Hardwood Flooring Grades: What They Mean, And What To Expect

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Buying a hardwood floor involves quite a few decisions.  And one big one is the question of ‘grade’, of which there are many between species, and sometimes with various names, too.  Despite the detail involved here, what you’re often left with as a consumer is the idea that grades are meant to reflect the level of quality you’re getting.  But, that’s a big misconception.  Let me explain further.

Hardwood flooring: Beauty On A Spectrum

As a natural product, hardwood flooring demonstrates color variation in a spectrum, not hard-and-fast hues that can be considered uniform.  Also, with some species, these colors can change over time due to photosensitivity. Further, hardwood floors show a history of growth to varying degrees.  Knot-holes, mineral streaks, pronounced color contrast are all examples of what I mean when I talk about ‘history of growth’. All of these visual factors, much like the idea of colors on a spectrum, go into what is meant by hardwood floor grading.  They exist on a spectrum, too. And that’s what any grade of hardwood flooring actually measures.

Hardwood Floors: History of Growth

Grading is about look, not about quality.  Here are some examples of what I’m talking about. Let’s say you’re something of a history buff. You like to be reminded of this history of growth in your flooring which I mentioned earlier. You’re looking for a flooring surface that looks like it’s had some ‘experience’.  Or, maybe you just have an appreciation for a flooring surface that reflects the rugged beauty of nature, blemishes and all.  But of course, ‘blemishes’ in this sense isn’t looked upon by you as a liability.  It’s a feature.  It’s what you think about when you think ‘hardwood flooring’. Well, there’s a series of grades for what you’re looking for.  It’s been called ‘rustic’, ‘folk’, or ‘common’ (#1, or #2).  And it will deliver the look you’ve got in mind.  Let’s say it’s maple hardwood flooring you’re most interested in. This is what a maple floor will look like specifically, according the above grades.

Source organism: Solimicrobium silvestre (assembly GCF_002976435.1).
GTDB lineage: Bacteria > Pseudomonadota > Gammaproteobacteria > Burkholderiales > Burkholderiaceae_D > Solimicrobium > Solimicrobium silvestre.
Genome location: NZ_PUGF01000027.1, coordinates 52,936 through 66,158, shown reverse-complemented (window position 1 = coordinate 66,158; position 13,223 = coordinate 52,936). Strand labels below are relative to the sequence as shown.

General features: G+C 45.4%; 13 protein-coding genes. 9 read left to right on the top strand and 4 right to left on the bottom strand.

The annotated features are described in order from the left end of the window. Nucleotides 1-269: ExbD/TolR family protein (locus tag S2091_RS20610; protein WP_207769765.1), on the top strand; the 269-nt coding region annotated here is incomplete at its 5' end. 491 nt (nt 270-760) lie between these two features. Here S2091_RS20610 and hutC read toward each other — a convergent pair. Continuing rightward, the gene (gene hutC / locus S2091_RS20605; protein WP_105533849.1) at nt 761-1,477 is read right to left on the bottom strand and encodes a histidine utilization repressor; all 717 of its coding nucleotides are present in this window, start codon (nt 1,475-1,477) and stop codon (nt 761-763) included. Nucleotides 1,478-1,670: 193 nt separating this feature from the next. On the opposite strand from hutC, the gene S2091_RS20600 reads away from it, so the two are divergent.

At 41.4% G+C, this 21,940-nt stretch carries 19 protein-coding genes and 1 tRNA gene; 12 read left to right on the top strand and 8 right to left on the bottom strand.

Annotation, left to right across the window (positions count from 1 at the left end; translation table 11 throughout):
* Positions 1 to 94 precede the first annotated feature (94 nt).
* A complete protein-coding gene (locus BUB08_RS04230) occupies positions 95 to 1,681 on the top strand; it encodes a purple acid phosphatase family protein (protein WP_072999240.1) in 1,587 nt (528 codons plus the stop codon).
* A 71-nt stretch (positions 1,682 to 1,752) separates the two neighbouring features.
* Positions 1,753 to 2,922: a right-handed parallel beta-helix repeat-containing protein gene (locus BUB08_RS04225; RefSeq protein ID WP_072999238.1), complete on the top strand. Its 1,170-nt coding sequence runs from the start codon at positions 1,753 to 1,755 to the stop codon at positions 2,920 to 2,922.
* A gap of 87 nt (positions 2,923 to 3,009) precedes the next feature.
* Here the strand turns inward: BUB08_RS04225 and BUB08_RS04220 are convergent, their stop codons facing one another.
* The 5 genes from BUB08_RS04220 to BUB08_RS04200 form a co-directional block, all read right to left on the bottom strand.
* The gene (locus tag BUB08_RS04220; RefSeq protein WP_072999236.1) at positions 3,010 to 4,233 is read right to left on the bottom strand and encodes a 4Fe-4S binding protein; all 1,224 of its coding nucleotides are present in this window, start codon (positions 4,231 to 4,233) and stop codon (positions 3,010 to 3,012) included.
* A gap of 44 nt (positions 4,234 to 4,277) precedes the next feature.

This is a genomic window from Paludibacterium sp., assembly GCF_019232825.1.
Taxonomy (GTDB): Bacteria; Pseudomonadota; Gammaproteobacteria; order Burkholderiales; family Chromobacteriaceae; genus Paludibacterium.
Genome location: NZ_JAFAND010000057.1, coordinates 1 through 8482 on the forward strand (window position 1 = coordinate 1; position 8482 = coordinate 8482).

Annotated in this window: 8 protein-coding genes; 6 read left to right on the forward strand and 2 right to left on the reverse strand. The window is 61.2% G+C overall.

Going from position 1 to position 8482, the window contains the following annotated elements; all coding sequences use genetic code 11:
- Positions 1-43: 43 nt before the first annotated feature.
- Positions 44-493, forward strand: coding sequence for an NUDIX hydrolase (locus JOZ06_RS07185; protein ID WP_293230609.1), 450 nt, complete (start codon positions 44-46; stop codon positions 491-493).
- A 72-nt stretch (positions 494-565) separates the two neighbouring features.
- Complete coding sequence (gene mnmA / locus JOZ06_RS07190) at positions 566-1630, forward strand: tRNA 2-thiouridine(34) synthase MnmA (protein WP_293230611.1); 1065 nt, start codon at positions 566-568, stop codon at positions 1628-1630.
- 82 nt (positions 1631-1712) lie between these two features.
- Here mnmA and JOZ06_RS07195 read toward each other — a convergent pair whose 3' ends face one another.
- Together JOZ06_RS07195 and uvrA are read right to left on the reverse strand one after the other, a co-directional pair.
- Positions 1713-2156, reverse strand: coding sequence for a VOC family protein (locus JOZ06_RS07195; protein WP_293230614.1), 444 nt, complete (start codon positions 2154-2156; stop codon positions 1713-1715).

The Hardwood Floor As a Refined Surface

Now, it could be that you are looking for a hardwood floor, and you know that you’re going to get some variation in terms of the color spectrum in your particular batch of flooring. But, what you’ve got in mind is something a little bit more refined.  You like the color spectrum a natural product offers. But, you want that spectrum to be more subtle. And you want a surface that isn’t characterized by too many ‘marks’.  You certainly don’t want any knot-holes, or streaking.  You want a clean look.  In your mind, wood floors are about a subtle tone, and an effect that allows for elegance. Once again this is where grading is immensely helpful.  Let’s take the maple hardwood flooring example again, only this time applied to grades like Clear, and Select & Better grades, which are the ones which correspond to the aesthetics described above.  Here’s what that kind of floor is going to look like.

Hardwood Flooring Grades: All About Your Expectations

The bottom line is this.  The grade of your hardwood flooring is not about how durable it is, or about how long it will last.  It’s all about aesthetics, and your expectations of what wood floors are supposed to look like.  When you’re looking to buy hardwood flooring, one of the conversations to have is to decide what kind of visual effect you want.  Then, start that conversation with your vendor about the best grade of hardwood to invest in, according to the species you’re most interested in. One of the great things about hardwood is the level of choice you have when buying it.  And grading systems help you to decide where to start.

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Rob Jones is chief blogger and social media practitioner at BuildDirect, a hardwood flooring vendor selling hardwood floors online. You can read more from Rob, and from guest bloggers on the subjects of building materials, interior design, and more, on the BuildDirect blog. You can follow BuildDirect on Twitter, and ‘Like’ the BuildDirect Facebook page.

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  1. 4 Responses to “Hardwood Flooring Grades: What They Mean, And What To Expect”

  2. jamie
    Oct 25, 2010

    I prefer the rustic grades of hardwood flooring, as I think there is more character and they look better. The fact that they are often cheaper is a bonus!

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